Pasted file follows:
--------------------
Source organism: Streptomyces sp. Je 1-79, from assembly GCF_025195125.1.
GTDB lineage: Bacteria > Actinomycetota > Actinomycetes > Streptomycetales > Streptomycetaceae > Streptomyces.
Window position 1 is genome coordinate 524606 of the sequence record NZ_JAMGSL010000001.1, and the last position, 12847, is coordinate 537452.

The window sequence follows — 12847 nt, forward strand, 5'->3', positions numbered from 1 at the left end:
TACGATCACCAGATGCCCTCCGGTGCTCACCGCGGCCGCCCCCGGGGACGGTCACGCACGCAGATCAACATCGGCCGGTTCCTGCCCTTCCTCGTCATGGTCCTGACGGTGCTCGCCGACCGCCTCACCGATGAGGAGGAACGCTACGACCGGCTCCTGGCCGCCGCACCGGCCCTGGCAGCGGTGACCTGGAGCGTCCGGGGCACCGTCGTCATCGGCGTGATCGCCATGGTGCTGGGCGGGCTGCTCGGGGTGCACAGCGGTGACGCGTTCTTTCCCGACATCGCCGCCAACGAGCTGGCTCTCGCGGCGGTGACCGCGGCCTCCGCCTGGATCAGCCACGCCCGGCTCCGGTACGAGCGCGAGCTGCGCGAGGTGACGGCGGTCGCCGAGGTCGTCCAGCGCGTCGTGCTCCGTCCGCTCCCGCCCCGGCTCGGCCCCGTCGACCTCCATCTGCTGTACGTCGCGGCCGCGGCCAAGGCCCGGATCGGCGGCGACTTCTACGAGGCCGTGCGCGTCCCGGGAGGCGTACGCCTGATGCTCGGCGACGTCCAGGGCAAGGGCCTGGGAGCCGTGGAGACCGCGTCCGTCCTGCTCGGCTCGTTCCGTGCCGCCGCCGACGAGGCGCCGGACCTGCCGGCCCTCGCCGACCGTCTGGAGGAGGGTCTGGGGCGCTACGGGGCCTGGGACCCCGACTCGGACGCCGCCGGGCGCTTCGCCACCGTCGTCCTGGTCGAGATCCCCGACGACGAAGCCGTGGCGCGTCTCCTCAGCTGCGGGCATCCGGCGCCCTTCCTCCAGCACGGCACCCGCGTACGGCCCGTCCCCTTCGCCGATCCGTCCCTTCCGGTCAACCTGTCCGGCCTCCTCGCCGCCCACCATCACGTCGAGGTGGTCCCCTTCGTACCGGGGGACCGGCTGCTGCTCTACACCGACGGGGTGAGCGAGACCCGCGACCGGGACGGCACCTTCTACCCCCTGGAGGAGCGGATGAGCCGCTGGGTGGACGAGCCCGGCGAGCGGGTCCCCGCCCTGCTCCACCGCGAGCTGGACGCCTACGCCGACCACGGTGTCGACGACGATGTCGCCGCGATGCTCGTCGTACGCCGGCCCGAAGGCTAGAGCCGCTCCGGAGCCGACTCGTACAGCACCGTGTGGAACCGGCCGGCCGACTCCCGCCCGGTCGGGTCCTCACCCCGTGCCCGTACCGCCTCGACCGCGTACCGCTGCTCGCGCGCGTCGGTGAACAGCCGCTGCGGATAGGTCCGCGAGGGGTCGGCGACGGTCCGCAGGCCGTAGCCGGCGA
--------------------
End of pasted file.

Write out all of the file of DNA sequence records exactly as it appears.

Source organism: Streptomyces sp. Je 1-79, from assembly GCF_025195125.1.
GTDB lineage: Bacteria > Actinomycetota > Actinomycetes > Streptomycetales > Streptomycetaceae > Streptomyces.
Window position 1 is genome coordinate 524606 of the sequence record NZ_JAMGSL010000001.1, and the last position, 12847, is coordinate 537452.

The window sequence follows — 12847 nt, forward strand, 5'->3', positions numbered from 1 at the left end:
TACGATCACCAGATGCCCTCCGGTGCTCACCGCGGCCGCCCCCGGGGACGGTCACGCACGCAGATCAACATCGGCCGGTTCCTGCCCTTCCTCGTCATGGTCCTGACGGTGCTCGCCGACCGCCTCACCGATGAGGAGGAACGCTACGACCGGCTCCTGGCCGCCGCACCGGCCCTGGCAGCGGTGACCTGGAGCGTCCGGGGCACCGTCGTCATCGGCGTGATCGCCATGGTGCTGGGCGGGCTGCTCGGGGTGCACAGCGGTGACGCGTTCTTTCCCGACATCGCCGCCAACGAGCTGGCTCTCGCGGCGGTGACCGCGGCCTCCGCCTGGATCAGCCACGCCCGGCTCCGGTACGAGCGCGAGCTGCGCGAGGTGACGGCGGTCGCCGAGGTCGTCCAGCGCGTCGTGCTCCGTCCGCTCCCGCCCCGGCTCGGCCCCGTCGACCTCCATCTGCTGTACGTCGCGGCCGCGGCCAAGGCCCGGATCGGCGGCGACTTCTACGAGGCCGTGCGCGTCCCGGGAGGCGTACGCCTGATGCTCGGCGACGTCCAGGGCAAGGGCCTGGGAGCCGTGGAGACCGCGTCCGTCCTGCTCGGCTCGTTCCGTGCCGCCGCCGACGAGGCGCCGGACCTGCCGGCCCTCGCCGACCGTCTGGAGGAGGGTCTGGGGCGCTACGGGGCCTGGGACCCCGACTCGGACGCCGCCGGGCGCTTCGCCACCGTCGTCCTGGTCGAGATCCCCGACGACGAAGCCGTGGCGCGTCTCCTCAGCTGCGGGCATCCGGCGCCCTTCCTCCAGCACGGCACCCGCGTACGGCCCGTCCCCTTCGCCGATCCGTCCCTTCCGGTCAACCTGTCCGGCCTCCTCGCCGCCCACCATCACGTCGAGGTGGTCCCCTTCGTACCGGGGGACCGGCTGCTGCTCTACACCGACGGGGTGAGCGAGACCCGCGACCGGGACGGCACCTTCTACCCCCTGGAGGAGCGGATGAGCCGCTGGGTGGACGAGCCCGGCGAGCGGGTCCCCGCCCTGCTCCACCGCGAGCTGGACGCCTACGCCGACCACGGTGTCGACGACGATGTCGCCGCGATGCTCGTCGTACGCCGGCCCGAAGGCTAGAGCCGCTCCGGAGCCGACTCGTACAGCACCGTGTGGAACCGGCCGGCCGACTCCCGCCCGGTCGGGTCCTCACCCCGTGCCCGTACCGCCTCGACCGCGTACCGCTGCTCGCGCGCGTCGGTGAACAGCCGCTGCGGATAGGTCCGCGAGGGGTCGGCGACGGTCCGCAGGCCGTAGCCGGCGA